I was reading in Artscroll's The Laws of Brachos that if someone eats an amount of mezonos equal to the amount of bread he would have eaten during a meal then he needs to wash and bentch. For some reason it seems to not be the case, but should I be washing/bentching for oatmeal (or even any bowl of morning cereal made from the 5 grains)? If not what's the reason?

  • Hmmm ... good question. You're making me wonder. For that matter, perhaps if you plan on eating a whole box of Tam Tams, you may have to wash too.
    – DanF
    Commented Feb 13, 2015 at 14:44
  • 1
    Note that oatmeal might not be mezonos
    – Double AA
    Commented Feb 13, 2015 at 14:51
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    Boiled mezonos is different from baked mezonos. I suspect you missed something in the book there
    – Double AA
    Commented Feb 13, 2015 at 14:52
  • @DoubleAA, Correct, the chapter was referring to Pas haba beKisnin I mistakened it for all mezonos.
    – Ani Yodea
    Commented Feb 13, 2015 at 15:06
  • @DoubleAA: judaism.stackexchange.com/questions/53871/…
    – Ani Yodea
    Commented Feb 13, 2015 at 15:33

1 Answer 1



There are three categories of grain-based products:

  • "Bread." Always hamotzee.
  • "Snacky, quasi-breadlike substances." (Pas haba beKisnin.) Mezonos, but if you eat them like a meal, then hamotzee. This was the category about which you read.
  • "Definitely not bread." Always mezonos, even if you ate ten pounds of the stuff for dinner. (Though you'd have bigger problems at that point than the laws of brachos.)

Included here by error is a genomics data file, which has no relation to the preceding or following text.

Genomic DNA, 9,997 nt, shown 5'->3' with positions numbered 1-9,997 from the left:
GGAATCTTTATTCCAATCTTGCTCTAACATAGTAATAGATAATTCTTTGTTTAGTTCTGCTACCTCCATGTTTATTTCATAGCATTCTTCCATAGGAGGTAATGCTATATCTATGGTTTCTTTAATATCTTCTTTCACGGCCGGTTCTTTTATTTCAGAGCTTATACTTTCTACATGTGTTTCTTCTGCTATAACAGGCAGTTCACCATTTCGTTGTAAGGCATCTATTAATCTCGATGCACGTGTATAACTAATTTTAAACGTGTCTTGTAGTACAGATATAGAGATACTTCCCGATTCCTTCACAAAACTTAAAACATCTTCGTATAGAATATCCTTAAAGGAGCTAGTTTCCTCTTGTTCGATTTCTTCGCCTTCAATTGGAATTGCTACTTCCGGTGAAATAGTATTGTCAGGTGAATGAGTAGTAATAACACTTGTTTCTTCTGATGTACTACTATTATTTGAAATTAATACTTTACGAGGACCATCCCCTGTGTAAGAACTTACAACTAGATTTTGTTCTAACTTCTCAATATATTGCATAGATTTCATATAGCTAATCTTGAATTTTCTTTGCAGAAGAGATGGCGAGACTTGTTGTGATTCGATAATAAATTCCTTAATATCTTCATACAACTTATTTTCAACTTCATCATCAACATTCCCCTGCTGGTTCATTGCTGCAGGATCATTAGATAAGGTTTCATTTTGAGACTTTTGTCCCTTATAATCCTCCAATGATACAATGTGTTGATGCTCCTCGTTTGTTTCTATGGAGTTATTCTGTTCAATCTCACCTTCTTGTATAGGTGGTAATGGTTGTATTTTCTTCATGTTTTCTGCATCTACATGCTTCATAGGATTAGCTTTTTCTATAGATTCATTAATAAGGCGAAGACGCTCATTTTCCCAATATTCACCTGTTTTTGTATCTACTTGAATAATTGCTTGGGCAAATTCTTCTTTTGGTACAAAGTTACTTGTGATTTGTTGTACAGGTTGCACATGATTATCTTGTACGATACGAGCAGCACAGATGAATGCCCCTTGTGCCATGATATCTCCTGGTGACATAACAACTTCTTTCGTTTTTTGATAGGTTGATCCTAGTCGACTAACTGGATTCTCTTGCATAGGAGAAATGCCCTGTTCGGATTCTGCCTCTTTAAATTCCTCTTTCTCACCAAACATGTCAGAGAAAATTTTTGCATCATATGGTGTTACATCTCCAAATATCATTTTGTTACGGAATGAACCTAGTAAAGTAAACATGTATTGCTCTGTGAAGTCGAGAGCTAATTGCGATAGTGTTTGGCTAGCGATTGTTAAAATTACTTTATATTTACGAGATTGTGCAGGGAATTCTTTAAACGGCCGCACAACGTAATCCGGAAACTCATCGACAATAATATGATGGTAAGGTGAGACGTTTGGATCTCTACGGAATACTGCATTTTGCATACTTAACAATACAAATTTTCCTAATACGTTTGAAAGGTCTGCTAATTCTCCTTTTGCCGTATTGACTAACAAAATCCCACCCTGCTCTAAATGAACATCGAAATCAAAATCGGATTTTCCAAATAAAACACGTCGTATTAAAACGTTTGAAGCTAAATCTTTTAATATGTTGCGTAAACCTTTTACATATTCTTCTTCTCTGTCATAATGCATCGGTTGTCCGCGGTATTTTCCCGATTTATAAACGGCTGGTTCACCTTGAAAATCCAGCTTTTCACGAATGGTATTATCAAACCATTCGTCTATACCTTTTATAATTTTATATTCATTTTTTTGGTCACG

Cooked-in-liquid things like noodles and oatmeal are in this last category.

Kitzur Shulchan Aruch 48:8 reads:

Dough -- even a basic, breadlike flour-and-water dough -- if it was cooked, the blessing beforehand is mezonos and afterwards al hamichya, even if one ate enough to be satiated. The same goes for mashes made off the five grains [wheat/barley/spelt/oats/rye] and then cooked -- the blessing is borei minei mezonos beforehand and al himchya afterwards, even if one ate enough to be satieted. The same goes for noodles eaten with broth or milk in which they were cooked.

  • Can you define what is meant by "Definitely not bread"? I would say marble cake is "definitely not bread" but it's under the category of Pas haba beKisnin.
    – Ani Yodea
    Commented Feb 13, 2015 at 15:07
  • @AniYodea that's a different question! Noodles and oatmeal -- definitely not bread. Cheerios -- most poskim hold definitely not bread, but Dayan Feurst holds they're in the middle category. Marble cake is a thin batter baked in an oven, which is one of the categories classically described as the second category.
    – Shalom
    Commented Feb 13, 2015 at 15:16
  • More here: judaism.stackexchange.com/a/3683/21
    – Shalom
    Commented Feb 13, 2015 at 15:17

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